During a press conference, Mayor Bill de Blasio acknowledged those new graduation pathways, but said the broader pattern of rising graduation rates over the past 15 years suggests students are learning more.

“I think it transcends the various adjustments that have been made at the state level,” de Blasio said. “It indicates something much bigger that’s happening.”

Offering students new graduation options is part of a larger effort among state officials to balance New York’s graduation requirements — among the toughest in the country — with the reality that some students won’t be able to meet them. Research has generally found that high school exit exams do not increase student achievement but that they do increase dropout rates among vulnerable student groups.

Over the past seven years, state officials have made at least 15 changes to graduation standards, including tweaks designed to benefit students with disabilities and those who are learning English.

One recent change allowed students with disabilities to graduate while passing only two Regents exams, or none at all, as long as a superintendent signs off — a move that many special education advocates saw as a win that would allow students to demonstrate their learning and earn the benefits of a diploma even if they couldn’t pass the exams. (State officials said 66 city students with disabilities graduated that way in 2018, a tiny share of graduates.)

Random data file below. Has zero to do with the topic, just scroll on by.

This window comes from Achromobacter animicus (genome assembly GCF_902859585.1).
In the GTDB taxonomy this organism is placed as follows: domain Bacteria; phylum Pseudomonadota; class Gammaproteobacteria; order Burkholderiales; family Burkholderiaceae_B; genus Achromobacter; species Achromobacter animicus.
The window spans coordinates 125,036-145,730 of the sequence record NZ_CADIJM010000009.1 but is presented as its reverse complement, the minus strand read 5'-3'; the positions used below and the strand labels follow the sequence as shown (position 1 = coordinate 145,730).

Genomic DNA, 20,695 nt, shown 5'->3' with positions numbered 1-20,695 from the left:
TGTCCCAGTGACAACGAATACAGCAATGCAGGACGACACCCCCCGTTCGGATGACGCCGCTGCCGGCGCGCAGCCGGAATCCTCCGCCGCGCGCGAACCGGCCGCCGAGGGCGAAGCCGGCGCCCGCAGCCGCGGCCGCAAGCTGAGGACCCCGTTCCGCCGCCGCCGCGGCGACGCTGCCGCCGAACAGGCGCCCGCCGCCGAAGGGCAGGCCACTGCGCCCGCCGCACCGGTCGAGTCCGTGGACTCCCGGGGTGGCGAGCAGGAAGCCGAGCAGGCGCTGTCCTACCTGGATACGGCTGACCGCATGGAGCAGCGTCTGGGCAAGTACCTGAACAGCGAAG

The two most consequential shifts, however, have been the expanded use of the alternative tests to replace a fifth Regents (4.3 percent of graduates last year) and expanding the range of low Regents scores that students can appeal (now used by 4.8 percent of city grads). In 2016, officials lowered the score students could appeal and also dropped an attendance requirement.

While the new pathways are allowing more students to graduate, they also have potential downsides. If educators know that standards are lower for certain student groups, it could create incentives to push those students into less demanding classes.

“Greater use of multiple pathways and increased college and career readiness can absolutely go hand-in-hand, and we see indications of that in the data” said Ian Rosenblum, the executive director of Education Trust-New York, a group that has closely tracked changing graduation standards. “At the same time, with the new pathways comes the responsibility to ensure that historically underserved students are not being tracked into less rigorous coursework and lower graduation standards.”